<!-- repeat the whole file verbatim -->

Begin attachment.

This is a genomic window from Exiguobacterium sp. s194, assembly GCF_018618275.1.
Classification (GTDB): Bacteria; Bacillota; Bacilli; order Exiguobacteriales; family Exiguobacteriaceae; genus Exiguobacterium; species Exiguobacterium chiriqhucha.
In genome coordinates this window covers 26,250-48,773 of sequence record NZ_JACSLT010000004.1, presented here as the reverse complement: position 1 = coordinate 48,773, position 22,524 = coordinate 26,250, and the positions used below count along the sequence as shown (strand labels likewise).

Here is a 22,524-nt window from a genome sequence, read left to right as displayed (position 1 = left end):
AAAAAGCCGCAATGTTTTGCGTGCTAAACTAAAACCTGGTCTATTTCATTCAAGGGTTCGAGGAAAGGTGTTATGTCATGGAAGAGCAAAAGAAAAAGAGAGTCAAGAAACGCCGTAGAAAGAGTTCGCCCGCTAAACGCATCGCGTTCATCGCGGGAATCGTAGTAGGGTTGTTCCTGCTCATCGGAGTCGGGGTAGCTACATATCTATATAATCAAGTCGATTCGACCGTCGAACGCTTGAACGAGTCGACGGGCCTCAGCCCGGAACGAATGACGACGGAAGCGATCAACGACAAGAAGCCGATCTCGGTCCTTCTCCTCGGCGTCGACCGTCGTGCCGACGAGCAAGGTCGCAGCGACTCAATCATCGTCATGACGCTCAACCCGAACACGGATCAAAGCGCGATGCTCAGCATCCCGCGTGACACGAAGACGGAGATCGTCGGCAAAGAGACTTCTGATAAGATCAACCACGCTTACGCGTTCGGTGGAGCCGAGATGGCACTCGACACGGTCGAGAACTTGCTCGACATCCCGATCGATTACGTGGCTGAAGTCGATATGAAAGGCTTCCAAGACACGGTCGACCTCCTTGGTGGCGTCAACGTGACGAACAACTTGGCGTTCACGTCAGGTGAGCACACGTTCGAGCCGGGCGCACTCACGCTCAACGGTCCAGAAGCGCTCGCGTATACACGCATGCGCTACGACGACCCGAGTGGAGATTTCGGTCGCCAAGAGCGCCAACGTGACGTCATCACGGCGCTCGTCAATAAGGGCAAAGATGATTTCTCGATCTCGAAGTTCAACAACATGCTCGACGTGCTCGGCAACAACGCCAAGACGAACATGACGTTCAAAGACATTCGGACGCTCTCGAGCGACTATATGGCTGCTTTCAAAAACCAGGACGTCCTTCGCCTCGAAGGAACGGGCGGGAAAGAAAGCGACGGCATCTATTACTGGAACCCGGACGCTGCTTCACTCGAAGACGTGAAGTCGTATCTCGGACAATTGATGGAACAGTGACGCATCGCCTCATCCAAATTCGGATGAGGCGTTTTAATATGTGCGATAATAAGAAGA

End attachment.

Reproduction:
This is a genomic window from Exiguobacterium sp. s194, assembly GCF_018618275.1.
Classification (GTDB): Bacteria; Bacillota; Bacilli; order Exiguobacteriales; family Exiguobacteriaceae; genus Exiguobacterium; species Exiguobacterium chiriqhucha.
In genome coordinates this window covers 26,250-48,773 of sequence record NZ_JACSLT010000004.1, presented here as the reverse complement: position 1 = coordinate 48,773, position 22,524 = coordinate 26,250, and the positions used below count along the sequence as shown (strand labels likewise).

Here is a 22,524-nt window from a genome sequence, read left to right as displayed (position 1 = left end):
AAAAAGCCGCAATGTTTTGCGTGCTAAACTAAAACCTGGTCTATTTCATTCAAGGGTTCGAGGAAAGGTGTTATGTCATGGAAGAGCAAAAGAAAAAGAGAGTCAAGAAACGCCGTAGAAAGAGTTCGCCCGCTAAACGCATCGCGTTCATCGCGGGAATCGTAGTAGGGTTGTTCCTGCTCATCGGAGTCGGGGTAGCTACATATCTATATAATCAAGTCGATTCGACCGTCGAACGCTTGAACGAGTCGACGGGCCTCAGCCCGGAACGAATGACGACGGAAGCGATCAACGACAAGAAGCCGATCTCGGTCCTTCTCCTCGGCGTCGACCGTCGTGCCGACGAGCAAGGTCGCAGCGACTCAATCATCGTCATGACGCTCAACCCGAACACGGATCAAAGCGCGATGCTCAGCATCCCGCGTGACACGAAGACGGAGATCGTCGGCAAAGAGACTTCTGATAAGATCAACCACGCTTACGCGTTCGGTGGAGCCGAGATGGCACTCGACACGGTCGAGAACTTGCTCGACATCCCGATCGATTACGTGGCTGAAGTCGATATGAAAGGCTTCCAAGACACGGTCGACCTCCTTGGTGGCGTCAACGTGACGAACAACTTGGCGTTCACGTCAGGTGAGCACACGTTCGAGCCGGGCGCACTCACGCTCAACGGTCCAGAAGCGCTCGCGTATACACGCATGCGCTACGACGACCCGAGTGGAGATTTCGGTCGCCAAGAGCGCCAACGTGACGTCATCACGGCGCTCGTCAATAAGGGCAAAGATGATTTCTCGATCTCGAAGTTCAACAACATGCTCGACGTGCTCGGCAACAACGCCAAGACGAACATGACGTTCAAAGACATTCGGACGCTCTCGAGCGACTATATGGCTGCTTTCAAAAACCAGGACGTCCTTCGCCTCGAAGGAACGGGCGGGAAAGAAAGCGACGGCATCTATTACTGGAACCCGGACGCTGCTTCACTCGAAGACGTGAAGTCGTATCTCGGACAATTGATGGAACAGTGACGCATCGCCTCATCCAAATTCGGATGAGGCGTTTTAATATGTGCGATAATAAGAAGA